Photo: Maximilian Guy McNair MacEwan
It doesn’t take a tragedy to bring on depression—in truth, depression is more a result of the internal environment than the external. I was 27 years old, pursuing my dreams in beautiful Los Angeles, and I’d finally had a breakthrough in my business that allowed me to quit my job and do more fulfilling work. I wrote in a gratitude journal, exercised, and practiced personal development. I was privileged, and I knew to count my blessings. To any outsider, there was no room for depression in such a complete life.
Yet there I was, lying on the floor in my bedroom, feeling utterly unmotivated, uninspired, unworthy. Normally a high-achiever, I felt completely apathetic about life. Thought after disempowering thought ran through my head: "What does any of this matter? I could die and it wouldn't make a difference to the rest of the world. I don’t know what I want, and even if I get it, it probably won’t fulfill me. There is so much suffering in the world, and I can’t do anything about it."
"You have so much to be happy about. You should be grateful!" Even more hurtful was when I'd open up about what I was struggling with and people would seem resentful or angry about my feelings: "You don’t have a right to be depressed! There are people out there who have it so much worse. Suck it up and stop being such a wimp."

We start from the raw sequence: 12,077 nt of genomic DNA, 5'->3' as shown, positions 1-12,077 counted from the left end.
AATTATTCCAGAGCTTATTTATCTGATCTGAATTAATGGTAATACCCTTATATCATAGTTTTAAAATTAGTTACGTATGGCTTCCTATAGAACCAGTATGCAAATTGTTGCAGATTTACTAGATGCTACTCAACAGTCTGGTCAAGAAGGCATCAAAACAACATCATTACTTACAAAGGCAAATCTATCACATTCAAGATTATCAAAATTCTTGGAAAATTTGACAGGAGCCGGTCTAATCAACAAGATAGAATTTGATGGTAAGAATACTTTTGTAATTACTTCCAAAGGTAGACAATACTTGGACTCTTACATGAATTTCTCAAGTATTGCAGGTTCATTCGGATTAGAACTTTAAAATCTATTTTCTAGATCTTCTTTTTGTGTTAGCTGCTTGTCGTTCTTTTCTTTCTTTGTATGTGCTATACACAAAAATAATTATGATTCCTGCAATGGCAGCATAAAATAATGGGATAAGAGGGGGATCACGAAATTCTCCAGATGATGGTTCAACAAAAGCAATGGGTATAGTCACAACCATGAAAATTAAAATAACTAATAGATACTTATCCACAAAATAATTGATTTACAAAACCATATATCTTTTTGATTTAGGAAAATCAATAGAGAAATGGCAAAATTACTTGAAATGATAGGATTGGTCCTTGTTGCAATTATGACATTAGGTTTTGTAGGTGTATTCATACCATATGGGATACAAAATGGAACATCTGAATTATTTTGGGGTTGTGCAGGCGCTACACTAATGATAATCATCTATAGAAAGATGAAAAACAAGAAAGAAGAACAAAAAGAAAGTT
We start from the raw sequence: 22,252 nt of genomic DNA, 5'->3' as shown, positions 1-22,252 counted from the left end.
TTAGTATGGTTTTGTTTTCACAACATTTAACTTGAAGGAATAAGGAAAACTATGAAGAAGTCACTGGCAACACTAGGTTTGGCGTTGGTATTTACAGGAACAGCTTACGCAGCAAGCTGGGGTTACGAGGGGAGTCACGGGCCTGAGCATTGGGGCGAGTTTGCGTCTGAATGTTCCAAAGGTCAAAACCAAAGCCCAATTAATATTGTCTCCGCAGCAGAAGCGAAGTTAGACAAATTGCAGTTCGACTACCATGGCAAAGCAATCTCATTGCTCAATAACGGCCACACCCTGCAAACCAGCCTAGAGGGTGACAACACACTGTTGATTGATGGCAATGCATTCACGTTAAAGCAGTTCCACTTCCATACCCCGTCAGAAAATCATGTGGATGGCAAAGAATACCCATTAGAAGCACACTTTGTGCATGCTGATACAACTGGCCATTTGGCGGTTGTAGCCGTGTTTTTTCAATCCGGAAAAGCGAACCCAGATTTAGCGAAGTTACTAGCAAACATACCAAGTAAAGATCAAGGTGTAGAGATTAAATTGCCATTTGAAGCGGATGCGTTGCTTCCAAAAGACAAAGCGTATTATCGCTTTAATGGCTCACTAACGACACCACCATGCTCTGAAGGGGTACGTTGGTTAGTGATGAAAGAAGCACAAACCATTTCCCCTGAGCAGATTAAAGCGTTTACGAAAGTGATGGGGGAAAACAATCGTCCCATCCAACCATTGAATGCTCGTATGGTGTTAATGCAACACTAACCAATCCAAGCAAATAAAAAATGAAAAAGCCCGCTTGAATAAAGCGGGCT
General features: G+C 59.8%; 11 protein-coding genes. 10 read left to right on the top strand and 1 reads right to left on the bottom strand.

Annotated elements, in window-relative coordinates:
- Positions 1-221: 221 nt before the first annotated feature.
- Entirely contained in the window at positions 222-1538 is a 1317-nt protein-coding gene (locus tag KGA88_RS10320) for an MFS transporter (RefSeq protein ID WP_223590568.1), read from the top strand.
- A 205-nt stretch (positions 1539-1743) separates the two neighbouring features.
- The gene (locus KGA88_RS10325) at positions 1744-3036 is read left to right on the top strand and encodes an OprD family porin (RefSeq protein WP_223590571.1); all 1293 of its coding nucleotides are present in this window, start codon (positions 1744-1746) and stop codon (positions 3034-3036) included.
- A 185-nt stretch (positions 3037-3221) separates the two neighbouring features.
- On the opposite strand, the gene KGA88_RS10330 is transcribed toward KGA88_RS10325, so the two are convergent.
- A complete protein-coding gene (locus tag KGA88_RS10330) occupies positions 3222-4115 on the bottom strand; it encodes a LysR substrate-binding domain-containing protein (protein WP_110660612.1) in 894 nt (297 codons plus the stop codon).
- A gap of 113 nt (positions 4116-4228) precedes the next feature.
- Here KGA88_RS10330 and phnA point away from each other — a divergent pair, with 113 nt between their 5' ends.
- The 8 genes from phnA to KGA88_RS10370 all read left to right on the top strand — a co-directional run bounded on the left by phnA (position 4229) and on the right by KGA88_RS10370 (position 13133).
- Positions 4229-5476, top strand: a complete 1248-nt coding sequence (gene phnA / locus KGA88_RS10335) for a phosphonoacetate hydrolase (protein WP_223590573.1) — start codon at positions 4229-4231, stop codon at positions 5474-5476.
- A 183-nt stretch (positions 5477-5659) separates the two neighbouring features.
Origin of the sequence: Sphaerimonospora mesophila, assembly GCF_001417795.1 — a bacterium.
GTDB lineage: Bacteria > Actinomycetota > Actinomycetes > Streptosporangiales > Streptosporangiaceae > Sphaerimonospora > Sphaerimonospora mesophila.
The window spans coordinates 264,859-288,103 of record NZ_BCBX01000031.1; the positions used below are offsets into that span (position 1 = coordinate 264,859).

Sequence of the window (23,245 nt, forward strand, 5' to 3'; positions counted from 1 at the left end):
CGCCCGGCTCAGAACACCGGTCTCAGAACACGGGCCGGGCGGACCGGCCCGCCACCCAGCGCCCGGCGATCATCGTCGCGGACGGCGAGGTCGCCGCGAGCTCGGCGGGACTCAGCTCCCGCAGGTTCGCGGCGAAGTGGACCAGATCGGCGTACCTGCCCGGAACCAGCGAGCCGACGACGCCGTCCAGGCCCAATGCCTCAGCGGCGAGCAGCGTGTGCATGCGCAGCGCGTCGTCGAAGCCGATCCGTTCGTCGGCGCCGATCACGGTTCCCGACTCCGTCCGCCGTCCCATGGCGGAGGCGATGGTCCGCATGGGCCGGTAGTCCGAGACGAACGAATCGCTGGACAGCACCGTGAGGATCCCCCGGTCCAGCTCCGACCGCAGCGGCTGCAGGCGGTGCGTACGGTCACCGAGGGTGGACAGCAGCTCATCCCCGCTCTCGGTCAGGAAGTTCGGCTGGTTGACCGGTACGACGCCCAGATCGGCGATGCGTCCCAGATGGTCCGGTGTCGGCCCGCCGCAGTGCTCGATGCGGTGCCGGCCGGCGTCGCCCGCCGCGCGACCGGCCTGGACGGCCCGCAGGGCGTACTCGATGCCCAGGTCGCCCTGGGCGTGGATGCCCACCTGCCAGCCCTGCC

But I was no better. I did the same thing to myself. Because of all my privilege, I felt like I didn’t deserve to be unhappy. I made myself feel bad for feeling bad.
As hopeless and lost as I felt during those times, I look back on them now with gratitude. That experience helped me cultivate a sense of appreciation, empathy, and peace.
Before being consumed by apathy, I dreamed of being a personal development speaker and coach. I thought, "It’s funny how I can help others but still feel so stuck myself." Then, suddenly, the most obvious question came to mind: "If I were my own client, how would I coach me through this?"
The wheels began to turn, and I recognized that being stuck and depressed wasn’t a sign of my failure. Instead, it was a necessary tool for growth. I had a eureka moment: "This experience is exactly what I need to prepare myself to best serve others."
I no longer saw my situation as "wrong" or "bad" but rather as a crucial learning experience to help myself and others—as part of the training for me to live my true purpose.
That’s when I uncovered one of the most liberating insights of my life: